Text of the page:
Chess Terms

# Chess Problems

Chess problems—to some, this could mean "I make too many blunders!" or "I am terrible in endgames," but there is another meaning for chess problems as well. Let's find out what chess problems are in the context of learning, training, and teaching.

## What Is A Chess Problem?

A chess problem is a chess position (usually given in a diagram) that tests a player's ability to find the correct solution. Chess problems almost always have the goal or task labeled clearly, and the level of difficulty varies greatly. The goal could be something as simple as "White to move and checkmate in one," or as difficult as "Black to move and mate in 20 (or more)."

The purpose of chess problems is to strengthen a player's ability to calculate and recognize patterns as well as to enhance their overall chess vision. Problems are often solved independently and are also used by teachers and coaches to train students.

Let's take a look at an easy chess problem. In the following chess puzzle, it is White to move and checkmate in one move:

There are many possible moves in this position for White, but just one move delivers checkmate: Qh5#. Chess problems aren't about checkmates alone and can also have the goals of winning material. In an example of this type of chess puzzle, it is Black to move and win material:

Again, there are many moves for Black, but only Bb4 wins material. Bb4 pins the white queen, winning material for Black.

There are different types of chess problems, but the vast majority of them fall into one of two categories: chess puzzles or compositions.

## Chess Puzzles

Chess puzzles are the most common type of chess problem that you see. They often use position examples from real games and generally show more standard types of positions (compared to most compositions). Puzzles are meant to emulate real-game situations.

In this example of a simple chess puzzle, it is White to move and win material:

There are two moves that win material in this position, but Nxf7 that wins the black queen is better than Bxf7+.

You can find puzzles on Chess.com by going to our puzzles learning section, where you can select from a large selection of puzzle types and themes in a relaxed learning environment that is unrated. You can also select a rated version that gives you a Chess.com puzzles rating!

Chess.com has taken puzzles to another level with the introduction of recently added features Puzzle Rush and Puzzle Battle. In Puzzle Rush you solve puzzles with a time control (currently three or five minutes) or in survival mode (no time control). You solve as many puzzles as you can until the time runs out or until you miss three puzzle solutions.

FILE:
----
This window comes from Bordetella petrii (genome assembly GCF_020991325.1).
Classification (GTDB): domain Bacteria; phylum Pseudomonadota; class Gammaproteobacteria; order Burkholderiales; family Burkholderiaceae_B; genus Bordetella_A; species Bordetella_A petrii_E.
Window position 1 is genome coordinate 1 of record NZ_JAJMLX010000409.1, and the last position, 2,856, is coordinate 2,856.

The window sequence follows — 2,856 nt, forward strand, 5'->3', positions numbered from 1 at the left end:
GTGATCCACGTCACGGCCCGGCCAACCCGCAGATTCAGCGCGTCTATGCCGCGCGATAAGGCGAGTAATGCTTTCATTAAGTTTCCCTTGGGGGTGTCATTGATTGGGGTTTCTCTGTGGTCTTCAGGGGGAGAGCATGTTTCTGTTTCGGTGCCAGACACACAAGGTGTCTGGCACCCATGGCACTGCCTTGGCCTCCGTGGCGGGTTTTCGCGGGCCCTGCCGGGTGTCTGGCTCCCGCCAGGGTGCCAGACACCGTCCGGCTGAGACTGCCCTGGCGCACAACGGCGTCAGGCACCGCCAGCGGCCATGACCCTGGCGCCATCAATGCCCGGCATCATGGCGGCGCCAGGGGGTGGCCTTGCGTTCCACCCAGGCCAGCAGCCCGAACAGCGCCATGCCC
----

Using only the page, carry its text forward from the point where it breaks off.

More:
In Puzzle Battle you face an opponent to see who can solve the most puzzles in a limited amount of time. As you can see, there are many ways to interact with puzzles on Chess.com.

## Chess Compositions

Chess compositions are problems that have been composed or created but are not from actual games. In general, composed problems are considerably more difficult than a typical puzzle and often contain features or entire positions that wouldn't be plausible or normal in a real game.

For example, here is a chess composition by CM Brandon Xia with White to move and checkmate in four moves:

As you can see, the chance of this position happening in a real game is virtually zero. However, solving these types of problems has tremendous value as they make you think and create new thinking patterns. Here is the solution to the above composition, which is difficult to solve. It starts with Nd3.

A common grievance or misconception of composed problems is something like the following: "Composed studies are artificial. They have little to no relation to real chess." In the introduction to IM Cyrus Lakdawala's upcoming book on chess compositions, Rewire Your Brain, he gives his thoughts on this topic by stating, "If you master solving composed works, you will find the combination or hidden plan in your games. You will not get disoriented as easily in irrational positions, since irrational is now our new normal."

If you master solving composed works, you will find the combination or hidden plan in your games. You will not get disoriented as easily in irrational positions, since irrational is now our new normal.
— IM Cyrus Lakdawala

In an example of an extremely difficult chess composition by Otto Blathy, it is White to move and mate in 10.

Pretty crazy, right? Only very advanced chess players can solve this, and it requires a lot of time and thought. Here is the solution—10 successive knight moves starting with Nc3+.

## Test

Now that you know the difference between the two types of chess problems, let's test your abilities! Here is a tough chess composition created by the chess genius, Paul Morphy, at the age of 10. It is White to move and checkmate in two:

The solution involves the theme of zugzwang, as Black is checkmated after Ra6 on the following move regardless of what they play. If Black captures the rook, then b7# occurs, while if Black moves their dark-squared bishop, then Rxa7# is played next.

Let's try another position in an example of an intermediate to advanced chess puzzle that you are likely to encounter on Chess.com. It is Black to move and win material:

The solution isn't difficult if you recognize that the black knight forks the king and queen on the f3-square, but it takes time to recognize this pattern and find this idea. The answer is Qxf4 followed by Nf3+, which wins a piece for Black.

## Conclusion

You now know what a chess problem is, how a chess composition and a chess puzzle are different, how to find chess puzzles on Chess.com, and more! Head over to Chess.com's Puzzles page to test and improve your skills!

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